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Doubt about optional semicolon in enum declaration (K&B7)

 
Brian Linton
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Safari books edition:

In chapter 1, in the enums section you guys wrote in the declaring enums section:
To make it more confusing for you, the Java language designers made it optional to put a semicolon at the end of the enum declaration (when no other declarations for this enum follow)


Well, I thought about that a bit and the following code will compile (filename SemiColon.java):


So I'm wondering if that statement you wrote is valid or what you meant?
 
Roel De Nijs
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Hi Brian Linton,

First of all, a warm welcome to CodeRanch!

Brian Linton wrote:So I'm wondering if that statement you wrote is valid or what you meant?

It just means that in an enum declaration the semicolon is optional if no other declarations for this enum follow.

In your code snippet you didn't have any enum declaration at all. So I'll illustrate this with a few code examples. This code snippet declares an enumNow because this enum declaration doesn't have any other declarations the semicolon is not needed and can be omitted. So this code still compiles successfullyNow if you add another declaration to this enum, for example an additional method the semicolon add the end is required. So this code compiles successfullyBut this code doesn't; you'll get a compiler error because the semicolon is missing

Hope it helps!
Kind regards,
Roel
 
Brian Linton
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Ah! It makes sense now what the book is referring to.
 
Brian Linton
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And thanks for the welcome! Should have been active on this site for 10 years now.... then again... should have gotten SCJP years ago.
 
Roel De Nijs
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Brian Linton wrote:Should have been active on this site for 10 years now.... then again... should have gotten SCJP years ago.

Better late than never!
 
Brian Linton
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Roel De Nijs wrote:
Now if you add another declaration to this enum, for example an additional method the semicolon add the end is required. So this code compiles successfullyBut this code doesn't; you'll get a compiler error because the semicolon is missing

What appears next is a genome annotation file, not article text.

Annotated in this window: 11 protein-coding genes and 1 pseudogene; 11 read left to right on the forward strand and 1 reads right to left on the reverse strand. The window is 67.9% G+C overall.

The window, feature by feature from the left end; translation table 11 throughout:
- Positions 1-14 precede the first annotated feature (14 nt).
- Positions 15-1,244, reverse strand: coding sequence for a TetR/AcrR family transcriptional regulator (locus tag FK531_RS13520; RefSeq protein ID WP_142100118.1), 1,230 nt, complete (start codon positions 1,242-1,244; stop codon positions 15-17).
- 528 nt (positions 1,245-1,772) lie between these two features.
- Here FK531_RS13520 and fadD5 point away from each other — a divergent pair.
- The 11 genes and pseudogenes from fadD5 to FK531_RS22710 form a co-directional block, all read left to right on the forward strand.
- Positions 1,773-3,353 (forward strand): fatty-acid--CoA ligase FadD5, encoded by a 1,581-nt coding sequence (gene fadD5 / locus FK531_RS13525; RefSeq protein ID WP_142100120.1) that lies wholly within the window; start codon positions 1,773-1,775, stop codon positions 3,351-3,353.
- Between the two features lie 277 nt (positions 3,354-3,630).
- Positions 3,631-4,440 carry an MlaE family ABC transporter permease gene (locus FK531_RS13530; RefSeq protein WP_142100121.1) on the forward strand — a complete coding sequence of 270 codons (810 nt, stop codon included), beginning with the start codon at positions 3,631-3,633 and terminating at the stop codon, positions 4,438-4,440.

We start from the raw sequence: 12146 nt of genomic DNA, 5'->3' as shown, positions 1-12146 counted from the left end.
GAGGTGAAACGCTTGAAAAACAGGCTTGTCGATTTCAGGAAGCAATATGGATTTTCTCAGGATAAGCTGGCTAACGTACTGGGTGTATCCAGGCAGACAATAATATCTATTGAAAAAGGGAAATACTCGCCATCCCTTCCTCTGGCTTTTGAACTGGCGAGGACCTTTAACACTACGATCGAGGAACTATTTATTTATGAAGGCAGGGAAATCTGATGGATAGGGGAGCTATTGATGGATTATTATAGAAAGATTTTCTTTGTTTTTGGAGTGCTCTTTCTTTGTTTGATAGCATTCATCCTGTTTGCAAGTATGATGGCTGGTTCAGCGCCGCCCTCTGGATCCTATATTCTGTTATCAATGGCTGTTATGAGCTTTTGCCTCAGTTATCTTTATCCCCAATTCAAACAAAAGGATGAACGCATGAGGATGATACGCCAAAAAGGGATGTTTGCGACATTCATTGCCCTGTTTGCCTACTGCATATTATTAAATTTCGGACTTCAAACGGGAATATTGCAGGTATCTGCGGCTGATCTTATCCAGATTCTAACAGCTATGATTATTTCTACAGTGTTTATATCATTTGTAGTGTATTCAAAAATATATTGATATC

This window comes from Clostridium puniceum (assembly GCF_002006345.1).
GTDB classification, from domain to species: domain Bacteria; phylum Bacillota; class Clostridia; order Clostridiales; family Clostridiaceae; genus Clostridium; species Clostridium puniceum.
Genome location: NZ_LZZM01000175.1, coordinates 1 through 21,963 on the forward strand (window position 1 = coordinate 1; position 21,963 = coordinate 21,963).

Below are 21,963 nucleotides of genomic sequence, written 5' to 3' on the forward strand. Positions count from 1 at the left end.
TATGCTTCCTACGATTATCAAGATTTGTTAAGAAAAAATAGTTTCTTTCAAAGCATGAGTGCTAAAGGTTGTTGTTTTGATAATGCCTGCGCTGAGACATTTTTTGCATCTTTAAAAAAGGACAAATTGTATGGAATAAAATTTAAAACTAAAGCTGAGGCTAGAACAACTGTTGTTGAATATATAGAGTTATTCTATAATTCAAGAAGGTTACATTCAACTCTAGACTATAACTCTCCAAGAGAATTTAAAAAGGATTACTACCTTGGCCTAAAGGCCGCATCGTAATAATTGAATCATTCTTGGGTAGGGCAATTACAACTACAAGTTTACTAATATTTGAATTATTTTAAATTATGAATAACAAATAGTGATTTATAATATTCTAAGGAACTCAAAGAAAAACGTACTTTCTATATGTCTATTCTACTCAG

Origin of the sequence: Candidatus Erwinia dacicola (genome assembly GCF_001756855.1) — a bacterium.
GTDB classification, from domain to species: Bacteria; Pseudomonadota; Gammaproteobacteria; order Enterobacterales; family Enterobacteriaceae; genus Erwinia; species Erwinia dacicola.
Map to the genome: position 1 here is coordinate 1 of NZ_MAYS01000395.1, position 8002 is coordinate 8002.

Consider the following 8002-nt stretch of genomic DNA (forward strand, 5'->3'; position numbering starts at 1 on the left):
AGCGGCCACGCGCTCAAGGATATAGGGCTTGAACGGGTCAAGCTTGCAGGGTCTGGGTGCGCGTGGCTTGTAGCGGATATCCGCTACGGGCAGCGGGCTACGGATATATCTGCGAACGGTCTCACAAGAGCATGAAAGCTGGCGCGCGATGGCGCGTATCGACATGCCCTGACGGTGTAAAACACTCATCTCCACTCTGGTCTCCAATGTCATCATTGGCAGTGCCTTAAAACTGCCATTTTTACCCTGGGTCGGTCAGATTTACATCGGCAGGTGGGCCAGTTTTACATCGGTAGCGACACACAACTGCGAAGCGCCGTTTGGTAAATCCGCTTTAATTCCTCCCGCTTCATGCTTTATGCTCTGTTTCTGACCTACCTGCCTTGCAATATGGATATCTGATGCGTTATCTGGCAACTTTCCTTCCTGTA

Ah! Later on in the chapter there's a bit more confusion.... check out the two minute drill:
The semicolon at the end of an enum declaration is optional. These are legal:


Note that the semicolon is OUTSIDE of the curly brace. Which is kind of what I was pointing out. I was trying to illustrate that you can have extra semicolons in a lot of places as I think this code snippet is doing. It REALLY should read:


I think the book was illustrating the semicolon OUTSIDE the curly brace.

 
Roel De Nijs
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Brian Linton wrote:I think the book was illustrating the semicolon OUTSIDE the curly brace.

I guess you are correct! I was a little bit mislead by the "(when no other declarations for this enum follow)" part.

But the study guide is still correct: the semicolon after the enum declaration (so the one outside the closing curly brace) is optional. So both code snippets will compile successfully

The required semicolon when more code follows the enum constants (inside the enum declaration) is covered at page 65. So I guess from the original sentence
To make it more confusing for you, the Java language designers made it optional to put a semicolon at the end of the enum declaration (when no other declarations for this enum follow)
the part in between parantheses could/should be removed. Because I think that's referring to declarations inside the enum and is therefore not useful in that sentence.

Hope it helps!
Kind regards,
Roel
 
Brian Linton
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Roel De Nijs wrote:The required semicolon when more code follows the enum constants (inside the enum declaration) is covered at page 65. So I guess from the original sentence
To make it more confusing for you, the Java language designers made it optional to put a semicolon at the end of the enum declaration (when no other declarations for this enum follow)
the part in between parantheses could/should be removed. Because I think that's referring to declarations inside the enum and is therefore not useful in that sentence.


Agreed, your example illustrates the requirement pretty well, but I was at a loss when reading the book. Not sure if it's an errata, but maybe a clarification that could be made in a future revision (OCJP 8 book!). I wonder when that's coming out. The test is live now. Going to try it after my OCAJP attempt.

Brian
 
Roel De Nijs
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Brian Linton wrote:Not sure if it's an errata, but maybe a clarification that could be made in a future revision (OCJP 8 book!). I wonder when that's coming out. The test is live now. Going to try it after my OCAJP attempt.

If you take the OCAJP7 exam, you must take the OCPJP7 exam as well. So if you want to take the OCPJP8 later, you know have to take the OCAJP8 exam. You can not combine different version certifications.

I think you are not the only one wondering about when K&B8 will be released. I guess it will take quite some time, because Java 8 has a lot of new language features like lambdas, predicates, data/time API. But also major changes to existing language features like default and static interface methods. So that means that all text (and questions and explanations) concerning interfaces needs to be reviewed and changed appropriately.
 
Brian Linton
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Good to know Roel! I'm going for 8 on both exams.
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